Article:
Performance Management

Keeping performance on track


Regular discussion between a staff member and their manager or supervisor about performance on the job is fundamental to staying on track. In addition to making these discussions more effective and efficient, a consistent approach across teams will increase the likelihood of the organisation aligning individual performance with strategic objectives.


Use the Workforce Capability Framework as a 'checklist' for the relevant job family and job level. This gives the discussion an ongoing 'whole-of-job' focus and need not take much time.

For example, the manager or supervisor can quickly work through all the strategic core requirements to see if there are any points either they or the staff member need to raise - sector and organisation purpose & values, leadership/teamwork, communication, customer relationships, personal accountability, innovation. This means the staff member will become familiar with the topic areas and the order in which they are discussed.

Make sure the discussion includes factors such as working as part of a team or communicating with other parts of the organisation - areas covered by the strategic core requirements in the Workforce Capability Framework. This enables communication beyond the typical discussion between a staff member and their supervisor or manager. For a direct service role, a typical supervision discussion might focus on service-related procedures and customer issues and place less emphasis on the whole role, to the detriment of 'whole-of-job' performance.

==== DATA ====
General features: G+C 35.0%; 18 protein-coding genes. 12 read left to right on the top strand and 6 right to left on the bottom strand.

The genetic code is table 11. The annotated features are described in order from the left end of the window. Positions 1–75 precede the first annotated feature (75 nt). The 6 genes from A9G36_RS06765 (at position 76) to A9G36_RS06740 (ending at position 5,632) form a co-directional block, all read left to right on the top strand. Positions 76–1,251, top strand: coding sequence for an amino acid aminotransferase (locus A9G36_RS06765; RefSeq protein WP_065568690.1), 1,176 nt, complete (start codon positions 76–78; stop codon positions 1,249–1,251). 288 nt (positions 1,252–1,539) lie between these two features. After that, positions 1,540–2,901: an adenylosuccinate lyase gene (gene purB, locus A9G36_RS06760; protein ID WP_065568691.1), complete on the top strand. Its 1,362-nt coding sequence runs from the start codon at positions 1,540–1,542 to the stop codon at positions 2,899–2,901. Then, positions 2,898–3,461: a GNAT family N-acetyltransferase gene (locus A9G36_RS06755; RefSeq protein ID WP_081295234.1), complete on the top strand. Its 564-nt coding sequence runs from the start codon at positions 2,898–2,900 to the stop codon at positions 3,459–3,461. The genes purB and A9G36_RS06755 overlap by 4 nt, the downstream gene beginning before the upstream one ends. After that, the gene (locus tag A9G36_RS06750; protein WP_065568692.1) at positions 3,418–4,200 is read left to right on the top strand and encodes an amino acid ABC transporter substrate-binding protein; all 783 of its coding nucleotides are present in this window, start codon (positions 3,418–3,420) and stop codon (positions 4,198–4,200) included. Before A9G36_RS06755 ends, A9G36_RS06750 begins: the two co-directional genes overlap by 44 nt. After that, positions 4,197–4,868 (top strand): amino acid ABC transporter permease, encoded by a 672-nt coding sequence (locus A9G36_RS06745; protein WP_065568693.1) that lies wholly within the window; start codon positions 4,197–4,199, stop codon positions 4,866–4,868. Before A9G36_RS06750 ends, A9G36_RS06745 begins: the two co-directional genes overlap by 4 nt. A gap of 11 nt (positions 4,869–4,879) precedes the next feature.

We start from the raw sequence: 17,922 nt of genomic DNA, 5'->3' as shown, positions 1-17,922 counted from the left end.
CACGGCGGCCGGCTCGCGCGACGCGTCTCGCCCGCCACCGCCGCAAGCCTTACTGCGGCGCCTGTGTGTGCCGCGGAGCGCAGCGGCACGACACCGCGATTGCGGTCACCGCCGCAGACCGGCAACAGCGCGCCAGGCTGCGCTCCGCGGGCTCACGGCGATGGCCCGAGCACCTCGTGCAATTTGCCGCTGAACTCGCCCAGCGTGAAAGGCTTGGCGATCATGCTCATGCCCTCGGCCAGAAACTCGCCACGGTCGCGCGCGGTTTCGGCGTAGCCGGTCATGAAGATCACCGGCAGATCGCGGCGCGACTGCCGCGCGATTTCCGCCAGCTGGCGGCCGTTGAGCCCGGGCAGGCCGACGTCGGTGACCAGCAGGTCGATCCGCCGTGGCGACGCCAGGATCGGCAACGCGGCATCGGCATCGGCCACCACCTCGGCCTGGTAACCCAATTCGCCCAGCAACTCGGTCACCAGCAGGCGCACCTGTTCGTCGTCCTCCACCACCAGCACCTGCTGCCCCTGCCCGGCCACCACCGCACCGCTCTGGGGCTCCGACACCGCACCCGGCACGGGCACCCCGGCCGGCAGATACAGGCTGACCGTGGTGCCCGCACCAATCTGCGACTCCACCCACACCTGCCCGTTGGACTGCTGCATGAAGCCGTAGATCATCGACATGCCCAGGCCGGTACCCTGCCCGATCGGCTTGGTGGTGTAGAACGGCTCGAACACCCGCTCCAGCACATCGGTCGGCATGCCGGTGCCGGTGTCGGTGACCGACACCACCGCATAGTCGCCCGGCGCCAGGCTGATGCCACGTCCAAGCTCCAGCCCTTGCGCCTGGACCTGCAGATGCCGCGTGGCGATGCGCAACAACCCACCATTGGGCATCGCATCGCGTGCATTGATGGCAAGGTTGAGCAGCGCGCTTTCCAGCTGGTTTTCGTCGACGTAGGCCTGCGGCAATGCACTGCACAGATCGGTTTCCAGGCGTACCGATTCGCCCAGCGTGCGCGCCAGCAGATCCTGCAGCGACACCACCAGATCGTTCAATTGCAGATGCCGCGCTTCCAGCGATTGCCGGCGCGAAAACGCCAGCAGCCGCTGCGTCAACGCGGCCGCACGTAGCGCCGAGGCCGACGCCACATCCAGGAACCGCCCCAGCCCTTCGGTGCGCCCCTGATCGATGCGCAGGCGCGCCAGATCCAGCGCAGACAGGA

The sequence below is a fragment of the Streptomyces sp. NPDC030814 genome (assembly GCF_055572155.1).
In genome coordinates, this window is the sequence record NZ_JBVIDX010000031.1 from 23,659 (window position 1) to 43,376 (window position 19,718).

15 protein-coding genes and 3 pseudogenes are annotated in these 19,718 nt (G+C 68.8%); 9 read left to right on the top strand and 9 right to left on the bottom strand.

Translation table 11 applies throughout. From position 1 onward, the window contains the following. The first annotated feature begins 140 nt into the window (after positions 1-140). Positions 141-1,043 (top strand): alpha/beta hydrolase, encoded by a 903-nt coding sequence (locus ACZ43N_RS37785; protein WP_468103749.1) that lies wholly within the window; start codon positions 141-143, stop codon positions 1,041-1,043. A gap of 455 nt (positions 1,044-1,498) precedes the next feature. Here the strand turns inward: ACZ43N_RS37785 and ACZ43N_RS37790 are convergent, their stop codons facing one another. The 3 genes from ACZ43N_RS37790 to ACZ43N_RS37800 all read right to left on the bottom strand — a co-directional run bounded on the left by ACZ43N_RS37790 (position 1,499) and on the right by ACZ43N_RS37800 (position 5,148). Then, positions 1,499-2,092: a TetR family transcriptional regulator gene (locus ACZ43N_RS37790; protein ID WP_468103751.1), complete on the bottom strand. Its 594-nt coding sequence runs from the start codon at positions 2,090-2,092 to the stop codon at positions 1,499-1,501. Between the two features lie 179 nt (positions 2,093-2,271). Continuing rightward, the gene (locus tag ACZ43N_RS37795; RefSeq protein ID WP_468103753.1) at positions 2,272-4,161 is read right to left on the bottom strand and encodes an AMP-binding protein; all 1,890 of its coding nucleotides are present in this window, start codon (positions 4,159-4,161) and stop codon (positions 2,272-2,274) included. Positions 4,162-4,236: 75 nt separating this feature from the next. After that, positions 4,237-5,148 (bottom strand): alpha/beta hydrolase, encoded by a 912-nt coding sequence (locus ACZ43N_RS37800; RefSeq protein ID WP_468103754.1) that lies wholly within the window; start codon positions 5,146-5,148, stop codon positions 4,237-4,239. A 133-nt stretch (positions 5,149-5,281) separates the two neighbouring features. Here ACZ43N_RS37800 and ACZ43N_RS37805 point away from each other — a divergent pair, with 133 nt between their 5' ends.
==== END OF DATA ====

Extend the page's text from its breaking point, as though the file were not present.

By working through all relevant areas in the Workforce Capability Framework, most of the conversation will be positive as it puts feedback on areas for improvement or development in the context of the whole job. This makes the regular supervision process much more agreeable for both parties.

Avoid an environment where manager or supervisor and staff member perceive that regular meetings are only about 'problems'.